Help your toddler develop competence
Research has shown that toddlers tantrum less and cooperate more when they feel more powerful.
give your toddler responsibilties & competence
4 Ways you can help your toddler experience healthy power in the world:
- Listen to her and offer her respect.
- Let her make choices whenever possible.
- Use routines to help her feel in control.
- Give her the opportunity to experience competence.
It may sound odd, but toddlers need daily experience with work to start thinking of themselves as competent people. Not burdensome work, but rather work in the spirit of Maria Montessori, or Tom Sawyer, who turned white-washing a fence into a reward.
Start with ordinary household tasks, not because he can really help you at this point – he may well make a mess.
benefits of giving toddlers responsibilities:
- Toddlers are fascinated by household tasks because they see you -- their heroine – doing them. They WANT to help.
- Your budding scientist uses ordinary life to figure out how the world works.
- You're doing the work anyway, so you can help them and bond over the task. They love being with you and this counts as quality time!
- They're constructively occupied.
- They're gaining skills for the future; it's educational.
household tasks for toddlers
- Making themselves a snack, such as peeling fruit or an egg, or slicing soft cheese and making sandwiches with crackers.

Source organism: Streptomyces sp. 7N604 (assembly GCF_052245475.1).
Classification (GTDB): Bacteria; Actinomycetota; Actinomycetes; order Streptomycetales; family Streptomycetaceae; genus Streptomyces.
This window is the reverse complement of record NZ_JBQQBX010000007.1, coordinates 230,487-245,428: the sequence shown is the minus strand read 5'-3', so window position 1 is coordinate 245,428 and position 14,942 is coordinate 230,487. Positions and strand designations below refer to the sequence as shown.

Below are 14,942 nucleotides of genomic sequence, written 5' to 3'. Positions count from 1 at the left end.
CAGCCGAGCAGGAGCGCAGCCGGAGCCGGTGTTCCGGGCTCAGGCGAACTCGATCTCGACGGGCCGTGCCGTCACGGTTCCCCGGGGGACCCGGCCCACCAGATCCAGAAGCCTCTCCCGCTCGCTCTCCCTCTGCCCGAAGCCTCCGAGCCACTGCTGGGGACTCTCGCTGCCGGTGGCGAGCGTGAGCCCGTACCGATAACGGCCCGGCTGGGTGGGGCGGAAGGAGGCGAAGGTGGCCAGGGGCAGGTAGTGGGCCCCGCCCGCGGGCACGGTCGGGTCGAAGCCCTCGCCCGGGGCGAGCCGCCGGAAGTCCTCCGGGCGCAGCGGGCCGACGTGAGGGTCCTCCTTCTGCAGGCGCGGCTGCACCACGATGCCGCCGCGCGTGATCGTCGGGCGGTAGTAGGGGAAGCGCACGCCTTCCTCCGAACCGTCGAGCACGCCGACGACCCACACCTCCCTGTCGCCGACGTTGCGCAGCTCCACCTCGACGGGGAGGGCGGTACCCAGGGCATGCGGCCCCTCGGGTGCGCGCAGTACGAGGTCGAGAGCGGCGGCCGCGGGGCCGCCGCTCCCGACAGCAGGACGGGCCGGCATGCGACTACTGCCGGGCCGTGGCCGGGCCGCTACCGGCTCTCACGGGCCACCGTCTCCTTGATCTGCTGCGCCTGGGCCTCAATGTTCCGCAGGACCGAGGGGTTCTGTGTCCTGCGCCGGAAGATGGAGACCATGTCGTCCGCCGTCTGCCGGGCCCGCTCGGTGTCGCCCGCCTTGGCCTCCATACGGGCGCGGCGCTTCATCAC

- Helping wash pots and pans or other unbreakable dishes.
- Pairing the socks as you fold clothes.
- Washing the table or floor.
- Helping you on errands.
Does the idea of your child "helping" on errands sound scary? Actually, by letting them help, we redirect their energy, and they're more cooperative and less likely to tantrum. Let's take the grocery store as an example. Most parents find shopping with a toddler or preschooler nerve-wracking and likely to end in a tantrum.
But what if you did things a bit differently?
Get your child a small plastic child's grocery cart to push in the store. As you go through the aisles, choose the items on your shopping list. If the item can handle rough treatment, give it to your child to put in his cart. If the item is dangerous (uncooked meat) or fragile (eggs, peaches), just tell your child that this needs to go in Mommy's cart. He will be so happy with his own haul, he won't object. When you get to the checkout, let him unload his own cart. He can hand you the items to put on the cart, if he can't reach. He'll be so busy he won't be paying attention to the candy display. And if he's really worn out, by then he'll be happy to sit in the cart and snack on the healthy treat you let him choose.
The end result? Your toddler says "I did it!" and begins to think of himself – and to become -- a more capable, powerful person. And you get a more delightful toddler.